Last week, my friend Chris and I re-entered the elementary school classroom to share some what we have learned over the years with a group of grade 8 students. Fortunately we did this through a very well established & structured program; Junior Achievement. (I don’t think just showing up out of the blue would have worked.)
Chris and I, alongside 60 other Rotman students, ventured out to an array of schools around the city to run the children through a program entitled “Economics For Success“. We were fortunate to be placed at Rockcliffe Middle School where we covered an array of activities including:
- Having the children record their dreams and what they saw as success
- Identifying what employable skills they already possessed and the different forms of education that can help them along the way
- Conducting a monthly budgeting exercise and learning the real constraints & demands of living on your own
- Practising interview skills and how they can position existing experiences as something of relevance to a potential employer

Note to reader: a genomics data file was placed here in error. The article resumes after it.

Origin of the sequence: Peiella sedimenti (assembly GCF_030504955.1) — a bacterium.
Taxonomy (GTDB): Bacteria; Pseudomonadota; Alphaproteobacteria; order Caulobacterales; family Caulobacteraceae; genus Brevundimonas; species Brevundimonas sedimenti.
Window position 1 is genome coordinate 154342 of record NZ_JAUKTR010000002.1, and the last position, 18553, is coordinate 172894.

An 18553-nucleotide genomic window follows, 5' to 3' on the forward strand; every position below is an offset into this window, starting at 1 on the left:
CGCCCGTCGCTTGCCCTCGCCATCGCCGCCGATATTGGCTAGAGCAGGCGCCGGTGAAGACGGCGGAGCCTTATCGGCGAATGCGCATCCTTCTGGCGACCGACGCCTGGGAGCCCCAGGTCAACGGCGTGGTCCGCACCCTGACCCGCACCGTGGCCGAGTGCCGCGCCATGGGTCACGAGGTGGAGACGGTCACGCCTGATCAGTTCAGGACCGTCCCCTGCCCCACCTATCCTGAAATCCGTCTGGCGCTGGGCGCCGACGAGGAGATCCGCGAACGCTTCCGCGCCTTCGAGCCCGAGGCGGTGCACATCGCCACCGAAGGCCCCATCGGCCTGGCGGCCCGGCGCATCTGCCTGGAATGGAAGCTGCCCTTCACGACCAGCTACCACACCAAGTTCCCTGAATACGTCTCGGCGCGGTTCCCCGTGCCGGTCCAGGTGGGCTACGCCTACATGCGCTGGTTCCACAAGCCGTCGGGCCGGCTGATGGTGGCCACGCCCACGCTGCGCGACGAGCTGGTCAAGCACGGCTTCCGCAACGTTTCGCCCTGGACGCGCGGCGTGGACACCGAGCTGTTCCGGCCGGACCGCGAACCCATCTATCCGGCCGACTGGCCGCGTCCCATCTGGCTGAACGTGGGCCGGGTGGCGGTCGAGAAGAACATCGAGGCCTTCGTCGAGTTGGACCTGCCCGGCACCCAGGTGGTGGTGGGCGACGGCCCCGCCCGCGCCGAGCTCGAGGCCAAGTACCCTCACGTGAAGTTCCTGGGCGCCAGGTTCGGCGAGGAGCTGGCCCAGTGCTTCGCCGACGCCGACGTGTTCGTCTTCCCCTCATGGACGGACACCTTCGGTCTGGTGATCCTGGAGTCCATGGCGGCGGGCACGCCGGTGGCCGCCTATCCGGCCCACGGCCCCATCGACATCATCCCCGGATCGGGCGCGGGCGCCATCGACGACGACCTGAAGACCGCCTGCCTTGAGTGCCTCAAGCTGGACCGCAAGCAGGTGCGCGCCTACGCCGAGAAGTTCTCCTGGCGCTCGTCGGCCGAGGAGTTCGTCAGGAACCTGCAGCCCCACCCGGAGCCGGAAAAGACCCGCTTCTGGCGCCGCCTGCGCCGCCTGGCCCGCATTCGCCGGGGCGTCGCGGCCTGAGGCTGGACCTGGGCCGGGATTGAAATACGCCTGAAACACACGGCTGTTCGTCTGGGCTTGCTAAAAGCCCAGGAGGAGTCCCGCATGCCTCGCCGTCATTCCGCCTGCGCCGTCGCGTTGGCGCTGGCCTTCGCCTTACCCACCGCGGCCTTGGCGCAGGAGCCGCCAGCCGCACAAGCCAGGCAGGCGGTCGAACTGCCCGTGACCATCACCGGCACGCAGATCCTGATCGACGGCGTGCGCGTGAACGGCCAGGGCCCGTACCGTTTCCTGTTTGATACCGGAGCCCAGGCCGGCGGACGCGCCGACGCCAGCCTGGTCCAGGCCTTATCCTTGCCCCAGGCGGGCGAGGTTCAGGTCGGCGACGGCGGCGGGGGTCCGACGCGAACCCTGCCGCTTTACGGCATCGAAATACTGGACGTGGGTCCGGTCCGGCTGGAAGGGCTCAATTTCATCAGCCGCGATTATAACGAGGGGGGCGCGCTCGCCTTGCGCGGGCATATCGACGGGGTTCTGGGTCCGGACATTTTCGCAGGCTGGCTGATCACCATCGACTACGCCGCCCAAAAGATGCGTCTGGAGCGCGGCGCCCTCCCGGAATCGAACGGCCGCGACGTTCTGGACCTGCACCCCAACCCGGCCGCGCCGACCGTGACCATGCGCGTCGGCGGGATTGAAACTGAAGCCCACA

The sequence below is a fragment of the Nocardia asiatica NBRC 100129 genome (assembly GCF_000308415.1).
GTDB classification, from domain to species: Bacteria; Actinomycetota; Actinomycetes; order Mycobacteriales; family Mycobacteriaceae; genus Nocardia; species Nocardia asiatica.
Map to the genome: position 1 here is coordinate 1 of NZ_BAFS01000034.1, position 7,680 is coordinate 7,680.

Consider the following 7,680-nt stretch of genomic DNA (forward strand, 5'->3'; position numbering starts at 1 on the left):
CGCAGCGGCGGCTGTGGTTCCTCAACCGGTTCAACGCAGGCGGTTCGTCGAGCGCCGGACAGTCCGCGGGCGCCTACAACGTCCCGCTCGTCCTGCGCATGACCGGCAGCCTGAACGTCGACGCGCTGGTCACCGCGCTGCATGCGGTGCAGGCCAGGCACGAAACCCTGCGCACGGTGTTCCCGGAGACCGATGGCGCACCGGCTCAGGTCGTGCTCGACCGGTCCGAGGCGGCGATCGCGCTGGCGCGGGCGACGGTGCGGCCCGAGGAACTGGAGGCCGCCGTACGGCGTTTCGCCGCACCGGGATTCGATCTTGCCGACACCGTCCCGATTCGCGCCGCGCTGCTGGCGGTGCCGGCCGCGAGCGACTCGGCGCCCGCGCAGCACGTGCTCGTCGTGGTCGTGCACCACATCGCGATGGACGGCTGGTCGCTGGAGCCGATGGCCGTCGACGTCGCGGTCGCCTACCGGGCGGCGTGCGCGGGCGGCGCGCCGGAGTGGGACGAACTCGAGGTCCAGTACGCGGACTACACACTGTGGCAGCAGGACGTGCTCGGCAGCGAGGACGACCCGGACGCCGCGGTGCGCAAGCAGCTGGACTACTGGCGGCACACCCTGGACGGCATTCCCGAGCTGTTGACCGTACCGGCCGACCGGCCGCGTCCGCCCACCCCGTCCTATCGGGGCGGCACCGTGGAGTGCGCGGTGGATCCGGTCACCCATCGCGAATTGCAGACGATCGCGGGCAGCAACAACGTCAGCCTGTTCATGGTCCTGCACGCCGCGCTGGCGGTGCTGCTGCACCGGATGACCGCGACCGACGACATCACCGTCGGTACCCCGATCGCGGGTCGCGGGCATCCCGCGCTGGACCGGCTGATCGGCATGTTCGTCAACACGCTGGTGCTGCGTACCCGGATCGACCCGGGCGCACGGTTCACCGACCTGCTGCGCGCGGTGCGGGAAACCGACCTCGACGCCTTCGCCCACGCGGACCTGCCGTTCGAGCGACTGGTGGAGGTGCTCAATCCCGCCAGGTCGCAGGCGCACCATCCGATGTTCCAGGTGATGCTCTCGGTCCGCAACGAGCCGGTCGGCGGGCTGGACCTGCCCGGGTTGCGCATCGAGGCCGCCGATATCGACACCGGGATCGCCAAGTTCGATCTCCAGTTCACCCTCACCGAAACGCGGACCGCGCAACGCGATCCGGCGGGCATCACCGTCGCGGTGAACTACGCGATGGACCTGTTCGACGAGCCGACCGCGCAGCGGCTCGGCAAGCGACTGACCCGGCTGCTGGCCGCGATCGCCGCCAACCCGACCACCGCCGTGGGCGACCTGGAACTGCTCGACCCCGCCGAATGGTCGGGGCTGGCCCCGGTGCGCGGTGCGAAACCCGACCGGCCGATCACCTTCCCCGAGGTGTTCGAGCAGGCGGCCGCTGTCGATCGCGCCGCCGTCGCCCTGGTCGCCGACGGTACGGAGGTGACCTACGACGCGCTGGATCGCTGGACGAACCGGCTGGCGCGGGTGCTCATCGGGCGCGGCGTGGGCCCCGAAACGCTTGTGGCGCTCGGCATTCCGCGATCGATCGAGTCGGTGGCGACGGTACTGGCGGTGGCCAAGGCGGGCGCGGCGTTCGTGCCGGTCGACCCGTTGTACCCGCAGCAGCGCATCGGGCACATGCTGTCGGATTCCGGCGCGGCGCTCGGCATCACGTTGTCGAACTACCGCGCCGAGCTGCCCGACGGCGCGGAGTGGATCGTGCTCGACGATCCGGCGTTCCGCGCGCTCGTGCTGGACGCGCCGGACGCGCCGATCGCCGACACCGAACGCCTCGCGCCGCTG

- Learning how education (i.e. apprenticeship programs, college, university) following high school can provide an array of opportunities
The program was very well structured and provided the children with practical problems and exercises to prepare them for real-life situations. The Junior Achievement program made it incredibly easy for a couple of guys with no teaching experience to facilitate a day long program that held the attention of 13/14 year olds. (In saying that I don’t think we would have survived if the actual teacher for the class had not been there – she had a “3, 2 ,1” rule that helped get the class back on track when needed).
At any rate, the purpose of this post is two fold:
To promote Junior Achievement
The JA program is a great way for professionals to give back to the community in a very meaningful way. By giving up a day, you can equip a large group of students with practical skills that they will use for a life time. This is a great activity for any company or team to get behind, as such I urge you to check out Junior Achievement’s website and give them some serious consideration.
To share my respect for teachers
After our day concluded, both Chris and I were both elated and exhausted. Although rewarding, it takes a tremendous amount of energy to keep our youth engaged throughout the day. After this, I have reaffirmed my respect for individuals that can do this on a daily basis. I believe the following video properly articulates the role of the teacher & what they make: